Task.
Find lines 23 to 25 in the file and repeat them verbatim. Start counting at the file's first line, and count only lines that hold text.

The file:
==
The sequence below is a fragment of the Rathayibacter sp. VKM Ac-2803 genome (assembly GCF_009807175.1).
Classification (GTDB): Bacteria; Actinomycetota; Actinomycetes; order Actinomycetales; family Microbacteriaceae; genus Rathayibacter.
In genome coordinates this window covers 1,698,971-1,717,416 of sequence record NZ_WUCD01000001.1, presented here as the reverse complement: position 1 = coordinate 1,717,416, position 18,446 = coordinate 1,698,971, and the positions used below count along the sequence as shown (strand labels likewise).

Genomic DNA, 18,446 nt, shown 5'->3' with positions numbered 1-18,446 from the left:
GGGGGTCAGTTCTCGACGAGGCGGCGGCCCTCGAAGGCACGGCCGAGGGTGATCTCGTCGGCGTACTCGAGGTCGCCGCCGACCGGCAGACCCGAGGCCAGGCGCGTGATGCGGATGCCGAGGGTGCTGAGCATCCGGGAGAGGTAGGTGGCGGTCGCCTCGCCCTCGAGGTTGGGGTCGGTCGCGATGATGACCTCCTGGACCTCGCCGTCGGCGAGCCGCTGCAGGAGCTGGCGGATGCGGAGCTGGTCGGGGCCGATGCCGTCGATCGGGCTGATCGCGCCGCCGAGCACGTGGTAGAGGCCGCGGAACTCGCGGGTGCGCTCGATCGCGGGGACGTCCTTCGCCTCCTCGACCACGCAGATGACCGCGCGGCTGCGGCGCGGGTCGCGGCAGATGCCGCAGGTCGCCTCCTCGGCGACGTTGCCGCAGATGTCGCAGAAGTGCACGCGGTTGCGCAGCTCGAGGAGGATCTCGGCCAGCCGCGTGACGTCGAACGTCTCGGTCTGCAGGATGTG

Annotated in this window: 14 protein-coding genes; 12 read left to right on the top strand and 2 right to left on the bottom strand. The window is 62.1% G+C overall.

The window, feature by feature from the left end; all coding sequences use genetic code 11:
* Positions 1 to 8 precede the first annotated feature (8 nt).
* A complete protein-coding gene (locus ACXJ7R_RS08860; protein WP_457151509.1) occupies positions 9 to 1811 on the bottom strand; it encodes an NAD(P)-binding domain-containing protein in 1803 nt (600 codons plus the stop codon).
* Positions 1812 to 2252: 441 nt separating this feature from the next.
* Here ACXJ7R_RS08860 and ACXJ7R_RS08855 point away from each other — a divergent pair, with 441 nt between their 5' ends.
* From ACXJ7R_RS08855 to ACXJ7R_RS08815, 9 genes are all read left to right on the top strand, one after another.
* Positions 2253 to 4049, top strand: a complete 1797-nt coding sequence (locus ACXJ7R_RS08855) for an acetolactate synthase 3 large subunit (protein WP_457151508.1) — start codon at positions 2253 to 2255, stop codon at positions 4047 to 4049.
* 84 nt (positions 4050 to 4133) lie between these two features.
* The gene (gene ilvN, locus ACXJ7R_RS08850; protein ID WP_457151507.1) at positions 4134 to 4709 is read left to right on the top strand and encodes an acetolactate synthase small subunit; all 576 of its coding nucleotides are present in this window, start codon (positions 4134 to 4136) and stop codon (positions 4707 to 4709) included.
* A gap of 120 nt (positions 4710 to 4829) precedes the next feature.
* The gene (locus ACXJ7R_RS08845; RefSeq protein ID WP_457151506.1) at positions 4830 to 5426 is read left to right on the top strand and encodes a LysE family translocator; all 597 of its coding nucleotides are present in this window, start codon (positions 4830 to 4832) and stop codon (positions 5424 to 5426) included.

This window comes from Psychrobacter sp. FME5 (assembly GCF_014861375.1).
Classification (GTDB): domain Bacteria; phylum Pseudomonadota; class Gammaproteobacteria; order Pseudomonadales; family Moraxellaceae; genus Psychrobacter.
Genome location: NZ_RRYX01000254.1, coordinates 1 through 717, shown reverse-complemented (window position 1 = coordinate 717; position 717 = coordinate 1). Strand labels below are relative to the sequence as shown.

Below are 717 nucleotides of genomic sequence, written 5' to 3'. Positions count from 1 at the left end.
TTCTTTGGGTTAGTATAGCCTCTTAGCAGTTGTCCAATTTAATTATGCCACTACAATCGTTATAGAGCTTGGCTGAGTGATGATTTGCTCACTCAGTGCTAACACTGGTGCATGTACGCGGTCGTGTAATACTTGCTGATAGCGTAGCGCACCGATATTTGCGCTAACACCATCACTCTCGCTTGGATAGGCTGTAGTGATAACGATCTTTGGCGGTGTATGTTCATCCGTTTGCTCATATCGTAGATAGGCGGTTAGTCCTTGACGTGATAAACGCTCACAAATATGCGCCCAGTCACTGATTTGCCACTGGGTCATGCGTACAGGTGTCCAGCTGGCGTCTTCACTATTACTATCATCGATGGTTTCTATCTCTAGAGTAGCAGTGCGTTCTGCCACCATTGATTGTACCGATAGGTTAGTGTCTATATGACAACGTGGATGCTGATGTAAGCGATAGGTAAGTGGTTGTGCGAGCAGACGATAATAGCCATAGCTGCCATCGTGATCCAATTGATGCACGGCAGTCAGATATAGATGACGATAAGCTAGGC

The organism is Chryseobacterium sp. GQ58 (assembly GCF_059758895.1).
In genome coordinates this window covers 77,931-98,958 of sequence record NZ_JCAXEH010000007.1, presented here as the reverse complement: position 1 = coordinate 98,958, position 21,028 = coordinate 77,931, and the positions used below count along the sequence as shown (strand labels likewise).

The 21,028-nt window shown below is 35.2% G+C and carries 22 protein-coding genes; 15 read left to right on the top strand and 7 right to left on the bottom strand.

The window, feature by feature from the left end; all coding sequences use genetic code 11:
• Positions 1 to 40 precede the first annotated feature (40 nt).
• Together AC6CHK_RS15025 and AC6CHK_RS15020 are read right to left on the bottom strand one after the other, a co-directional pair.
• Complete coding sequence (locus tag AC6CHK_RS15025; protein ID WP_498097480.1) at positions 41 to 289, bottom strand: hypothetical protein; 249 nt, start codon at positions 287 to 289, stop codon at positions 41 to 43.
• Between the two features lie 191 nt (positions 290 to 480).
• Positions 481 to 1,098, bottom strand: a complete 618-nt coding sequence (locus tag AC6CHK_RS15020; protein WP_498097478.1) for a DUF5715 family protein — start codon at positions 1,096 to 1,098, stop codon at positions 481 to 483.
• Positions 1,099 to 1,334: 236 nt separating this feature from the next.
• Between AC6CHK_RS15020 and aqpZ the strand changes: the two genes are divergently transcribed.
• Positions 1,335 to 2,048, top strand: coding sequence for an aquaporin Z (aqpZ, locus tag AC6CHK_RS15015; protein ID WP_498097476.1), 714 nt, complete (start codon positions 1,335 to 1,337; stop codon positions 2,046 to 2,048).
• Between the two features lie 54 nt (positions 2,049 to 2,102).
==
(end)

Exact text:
The organism is Chryseobacterium sp. GQ58 (assembly GCF_059758895.1).
In genome coordinates this window covers 77,931-98,958 of sequence record NZ_JCAXEH010000007.1, presented here as the reverse complement: position 1 = coordinate 98,958, position 21,028 = coordinate 77,931, and the positions used below count along the sequence as shown (strand labels likewise).

The 21,028-nt window shown below is 35.2% G+C and carries 22 protein-coding genes; 15 read left to right on the top strand and 7 right to left on the bottom strand.